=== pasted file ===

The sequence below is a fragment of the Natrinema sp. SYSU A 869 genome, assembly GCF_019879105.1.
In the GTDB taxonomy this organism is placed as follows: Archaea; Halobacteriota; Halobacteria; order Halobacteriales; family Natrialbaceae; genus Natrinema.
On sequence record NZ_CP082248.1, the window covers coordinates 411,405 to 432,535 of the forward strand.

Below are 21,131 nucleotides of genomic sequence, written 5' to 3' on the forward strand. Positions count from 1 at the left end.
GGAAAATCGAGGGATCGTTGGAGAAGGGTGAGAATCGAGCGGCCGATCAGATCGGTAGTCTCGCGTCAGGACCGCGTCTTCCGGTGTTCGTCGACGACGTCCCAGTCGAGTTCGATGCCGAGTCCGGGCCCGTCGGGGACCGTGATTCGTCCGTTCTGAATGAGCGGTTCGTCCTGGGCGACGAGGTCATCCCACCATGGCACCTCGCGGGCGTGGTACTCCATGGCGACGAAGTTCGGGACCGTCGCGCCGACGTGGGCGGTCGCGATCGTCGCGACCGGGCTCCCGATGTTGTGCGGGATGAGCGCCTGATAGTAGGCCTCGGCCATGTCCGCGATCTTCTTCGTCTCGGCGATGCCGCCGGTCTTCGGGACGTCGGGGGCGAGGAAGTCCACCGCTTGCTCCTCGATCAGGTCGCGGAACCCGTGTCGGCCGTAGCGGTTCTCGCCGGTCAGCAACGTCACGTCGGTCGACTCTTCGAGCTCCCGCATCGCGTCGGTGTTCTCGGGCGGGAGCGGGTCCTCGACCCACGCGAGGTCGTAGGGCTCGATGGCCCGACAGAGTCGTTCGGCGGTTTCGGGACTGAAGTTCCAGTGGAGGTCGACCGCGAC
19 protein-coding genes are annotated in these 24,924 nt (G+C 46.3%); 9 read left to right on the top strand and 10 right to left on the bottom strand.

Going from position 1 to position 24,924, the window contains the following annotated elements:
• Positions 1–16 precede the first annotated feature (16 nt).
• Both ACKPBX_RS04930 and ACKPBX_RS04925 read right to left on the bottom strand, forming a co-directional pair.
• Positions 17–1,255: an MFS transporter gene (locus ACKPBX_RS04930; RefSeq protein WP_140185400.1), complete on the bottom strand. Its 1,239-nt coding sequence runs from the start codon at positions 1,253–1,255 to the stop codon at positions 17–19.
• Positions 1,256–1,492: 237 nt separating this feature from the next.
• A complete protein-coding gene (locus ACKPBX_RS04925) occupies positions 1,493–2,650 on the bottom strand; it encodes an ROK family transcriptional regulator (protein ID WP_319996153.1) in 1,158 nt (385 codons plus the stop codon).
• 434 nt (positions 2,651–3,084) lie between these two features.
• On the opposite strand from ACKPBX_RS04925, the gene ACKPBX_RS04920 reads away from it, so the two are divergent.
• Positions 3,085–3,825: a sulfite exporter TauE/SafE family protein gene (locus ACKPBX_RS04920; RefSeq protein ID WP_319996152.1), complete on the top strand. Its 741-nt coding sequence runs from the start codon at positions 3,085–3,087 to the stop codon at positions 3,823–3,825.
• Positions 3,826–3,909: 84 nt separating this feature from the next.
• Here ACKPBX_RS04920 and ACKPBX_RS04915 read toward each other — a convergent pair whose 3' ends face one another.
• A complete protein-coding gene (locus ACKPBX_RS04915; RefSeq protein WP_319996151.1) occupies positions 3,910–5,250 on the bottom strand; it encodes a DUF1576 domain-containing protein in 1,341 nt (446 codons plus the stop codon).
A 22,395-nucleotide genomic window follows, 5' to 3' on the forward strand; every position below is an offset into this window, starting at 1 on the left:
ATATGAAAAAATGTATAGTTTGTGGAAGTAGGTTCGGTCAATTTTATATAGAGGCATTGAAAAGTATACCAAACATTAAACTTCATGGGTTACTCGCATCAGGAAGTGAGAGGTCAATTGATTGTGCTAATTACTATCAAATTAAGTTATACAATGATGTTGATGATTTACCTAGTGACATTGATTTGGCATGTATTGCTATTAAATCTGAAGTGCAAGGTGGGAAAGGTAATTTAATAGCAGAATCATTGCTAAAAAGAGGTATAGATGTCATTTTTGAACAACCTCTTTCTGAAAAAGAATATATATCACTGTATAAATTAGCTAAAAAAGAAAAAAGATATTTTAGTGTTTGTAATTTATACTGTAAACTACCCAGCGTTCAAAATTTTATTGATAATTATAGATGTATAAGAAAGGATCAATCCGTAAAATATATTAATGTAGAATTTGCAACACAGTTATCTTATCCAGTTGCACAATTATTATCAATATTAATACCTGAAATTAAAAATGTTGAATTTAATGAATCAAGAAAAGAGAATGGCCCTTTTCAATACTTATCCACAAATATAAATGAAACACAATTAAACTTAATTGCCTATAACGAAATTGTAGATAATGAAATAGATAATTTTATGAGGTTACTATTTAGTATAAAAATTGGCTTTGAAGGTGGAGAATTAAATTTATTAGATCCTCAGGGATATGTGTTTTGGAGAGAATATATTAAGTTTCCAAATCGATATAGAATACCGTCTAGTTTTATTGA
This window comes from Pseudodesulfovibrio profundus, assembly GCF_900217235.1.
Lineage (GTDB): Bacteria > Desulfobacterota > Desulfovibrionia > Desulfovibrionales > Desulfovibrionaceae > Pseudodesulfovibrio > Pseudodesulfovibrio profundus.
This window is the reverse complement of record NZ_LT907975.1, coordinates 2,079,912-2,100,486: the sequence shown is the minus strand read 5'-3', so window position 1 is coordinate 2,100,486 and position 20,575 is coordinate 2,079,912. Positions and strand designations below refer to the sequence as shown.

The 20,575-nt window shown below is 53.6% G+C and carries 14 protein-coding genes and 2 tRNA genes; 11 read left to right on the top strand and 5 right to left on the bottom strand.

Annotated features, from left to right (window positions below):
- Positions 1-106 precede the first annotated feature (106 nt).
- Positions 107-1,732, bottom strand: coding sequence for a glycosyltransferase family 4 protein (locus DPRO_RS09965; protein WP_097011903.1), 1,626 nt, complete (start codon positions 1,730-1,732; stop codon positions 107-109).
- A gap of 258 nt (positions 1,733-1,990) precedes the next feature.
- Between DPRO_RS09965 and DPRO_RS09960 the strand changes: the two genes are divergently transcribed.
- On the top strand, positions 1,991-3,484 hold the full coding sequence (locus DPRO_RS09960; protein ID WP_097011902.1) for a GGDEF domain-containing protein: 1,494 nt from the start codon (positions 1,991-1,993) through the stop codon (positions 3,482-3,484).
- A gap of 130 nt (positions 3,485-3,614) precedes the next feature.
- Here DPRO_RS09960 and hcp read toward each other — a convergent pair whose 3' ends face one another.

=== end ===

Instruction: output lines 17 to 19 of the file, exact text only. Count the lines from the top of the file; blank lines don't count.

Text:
• Here ACKPBX_RS04920 and ACKPBX_RS04915 read toward each other — a convergent pair whose 3' ends face one another.
• A complete protein-coding gene (locus ACKPBX_RS04915; RefSeq protein WP_319996151.1) occupies positions 3,910–5,250 on the bottom strand; it encodes a DUF1576 domain-containing protein in 1,341 nt (446 codons plus the stop codon).
A 22,395-nucleotide genomic window follows, 5' to 3' on the forward strand; every position below is an offset into this window, starting at 1 on the left: